Sulfolane as a novel stationary phase for analytical separations by gas chromatography
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AbstractSulfolane is explored as a novel stationary phase for use in analytical separations by capillary column gas chromatography with flame ionization detection (GC-FID). Stainless steel capillaries were found to provide a good substrate for coating and retaining a sulfolane phase, whereas fused silica tubing did not perform well for this. In general, the phase was found to be stable for several hours of use when using elevated carrier gas pressures (90 psi) and a small restriction (25 μm I.D. tubing) at the outlet. This normally provided good performance at temperatures up to about 200 °C with very little background interference in the FID. Given its separation properties, a short 2 m × 100 μm I.D. column was found to be preferable for most separations in this study. Measurements indicated the coating procedure yielded a sulfolane film near 4 μm thick on this column, which produced 4400 plates for benzene with a sample capacity near 30 μg. The sulfolane phase yielded good retention and peak shape for many analytes including alkanes, aromatics, alcohols, bases, sulfides, phosphites, thiols, and others. Compared to longer conventional GC columns, the relatively short sulfolane column was found to offer improved selectivity in the separation of unsaturated, aromatic, and alkane test analytes. As such the method was successfully applied to the analysis of aromatics in gasoline headspace. Results suggest that sulfolane could be a potentially useful stationary phase to further explore in GC separations.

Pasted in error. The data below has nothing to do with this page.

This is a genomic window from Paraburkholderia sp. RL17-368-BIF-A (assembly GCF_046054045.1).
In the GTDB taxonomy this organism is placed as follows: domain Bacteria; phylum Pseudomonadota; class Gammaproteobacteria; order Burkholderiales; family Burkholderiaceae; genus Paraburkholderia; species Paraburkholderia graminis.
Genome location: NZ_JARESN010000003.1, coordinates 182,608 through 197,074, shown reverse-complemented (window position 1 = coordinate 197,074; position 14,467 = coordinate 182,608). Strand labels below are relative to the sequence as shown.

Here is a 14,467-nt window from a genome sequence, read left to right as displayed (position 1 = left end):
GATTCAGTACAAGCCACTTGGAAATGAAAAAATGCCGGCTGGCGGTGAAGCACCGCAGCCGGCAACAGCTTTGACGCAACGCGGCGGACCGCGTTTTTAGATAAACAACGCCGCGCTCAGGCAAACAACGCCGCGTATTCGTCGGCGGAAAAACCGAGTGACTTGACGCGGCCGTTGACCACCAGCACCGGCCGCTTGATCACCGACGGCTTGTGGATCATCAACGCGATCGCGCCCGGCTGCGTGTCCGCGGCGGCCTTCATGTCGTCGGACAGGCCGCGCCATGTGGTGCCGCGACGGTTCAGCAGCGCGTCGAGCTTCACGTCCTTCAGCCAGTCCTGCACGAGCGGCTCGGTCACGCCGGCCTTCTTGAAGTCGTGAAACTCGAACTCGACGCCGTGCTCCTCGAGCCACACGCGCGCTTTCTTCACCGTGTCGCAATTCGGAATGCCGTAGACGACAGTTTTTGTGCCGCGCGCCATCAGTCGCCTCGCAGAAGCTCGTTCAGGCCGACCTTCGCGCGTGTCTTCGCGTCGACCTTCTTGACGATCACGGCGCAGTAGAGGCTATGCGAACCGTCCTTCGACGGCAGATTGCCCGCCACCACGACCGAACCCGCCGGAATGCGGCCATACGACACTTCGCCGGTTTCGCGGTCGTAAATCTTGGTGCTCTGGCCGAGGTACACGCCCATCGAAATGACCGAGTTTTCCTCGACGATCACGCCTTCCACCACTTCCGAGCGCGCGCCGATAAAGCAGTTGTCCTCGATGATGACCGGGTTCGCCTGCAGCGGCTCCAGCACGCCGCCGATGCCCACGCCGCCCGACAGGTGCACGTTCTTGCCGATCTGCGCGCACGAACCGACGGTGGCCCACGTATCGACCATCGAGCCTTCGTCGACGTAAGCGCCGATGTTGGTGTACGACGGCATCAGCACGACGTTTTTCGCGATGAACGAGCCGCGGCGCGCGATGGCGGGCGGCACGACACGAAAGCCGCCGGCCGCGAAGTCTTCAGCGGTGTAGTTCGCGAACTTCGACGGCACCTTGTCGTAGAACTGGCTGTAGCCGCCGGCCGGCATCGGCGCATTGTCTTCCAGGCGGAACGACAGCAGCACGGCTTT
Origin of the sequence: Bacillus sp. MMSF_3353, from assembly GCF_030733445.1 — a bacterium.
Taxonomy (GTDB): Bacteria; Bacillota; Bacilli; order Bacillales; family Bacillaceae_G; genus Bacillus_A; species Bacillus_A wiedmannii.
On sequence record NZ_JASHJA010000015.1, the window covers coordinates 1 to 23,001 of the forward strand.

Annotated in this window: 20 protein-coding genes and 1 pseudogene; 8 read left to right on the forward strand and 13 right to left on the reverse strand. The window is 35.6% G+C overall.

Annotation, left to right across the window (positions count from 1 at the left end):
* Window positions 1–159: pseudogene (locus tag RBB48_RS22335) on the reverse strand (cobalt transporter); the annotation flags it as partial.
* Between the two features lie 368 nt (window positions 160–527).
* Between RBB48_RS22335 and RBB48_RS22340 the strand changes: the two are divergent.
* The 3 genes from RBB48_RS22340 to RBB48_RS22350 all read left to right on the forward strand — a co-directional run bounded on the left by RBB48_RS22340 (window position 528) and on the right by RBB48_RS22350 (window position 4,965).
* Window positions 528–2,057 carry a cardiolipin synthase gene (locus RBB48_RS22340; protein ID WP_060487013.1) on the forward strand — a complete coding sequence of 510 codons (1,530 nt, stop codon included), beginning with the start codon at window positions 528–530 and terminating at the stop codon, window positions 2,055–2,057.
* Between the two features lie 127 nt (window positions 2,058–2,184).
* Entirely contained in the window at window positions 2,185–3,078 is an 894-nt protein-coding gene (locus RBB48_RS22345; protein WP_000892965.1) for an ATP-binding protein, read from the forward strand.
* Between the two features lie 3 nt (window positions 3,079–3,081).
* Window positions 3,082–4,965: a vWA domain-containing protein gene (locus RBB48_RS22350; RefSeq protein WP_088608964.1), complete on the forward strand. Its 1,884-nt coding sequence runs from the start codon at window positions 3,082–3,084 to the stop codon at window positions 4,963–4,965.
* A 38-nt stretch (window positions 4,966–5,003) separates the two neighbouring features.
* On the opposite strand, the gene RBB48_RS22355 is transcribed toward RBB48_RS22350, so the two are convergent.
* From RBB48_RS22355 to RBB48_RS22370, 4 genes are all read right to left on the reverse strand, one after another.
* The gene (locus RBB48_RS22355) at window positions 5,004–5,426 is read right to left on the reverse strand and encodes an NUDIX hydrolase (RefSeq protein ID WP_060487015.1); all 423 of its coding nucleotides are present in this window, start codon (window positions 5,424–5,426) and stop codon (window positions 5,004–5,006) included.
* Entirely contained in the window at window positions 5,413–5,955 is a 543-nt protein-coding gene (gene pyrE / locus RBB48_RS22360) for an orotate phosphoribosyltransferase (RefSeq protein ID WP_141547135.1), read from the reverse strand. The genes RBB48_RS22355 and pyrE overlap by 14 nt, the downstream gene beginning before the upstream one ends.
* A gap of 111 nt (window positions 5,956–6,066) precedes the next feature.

GrantingagencyNatural Sciences and Engineering Research Council (NSERC)
CitationDarko, E., & Thurbide, K. B. (2021). Sulfolane as a novel stationary phase for analytical separations by gas chromatography. Analytica Chimica Acta, 339254.
InstitutionUniversity of Calgary
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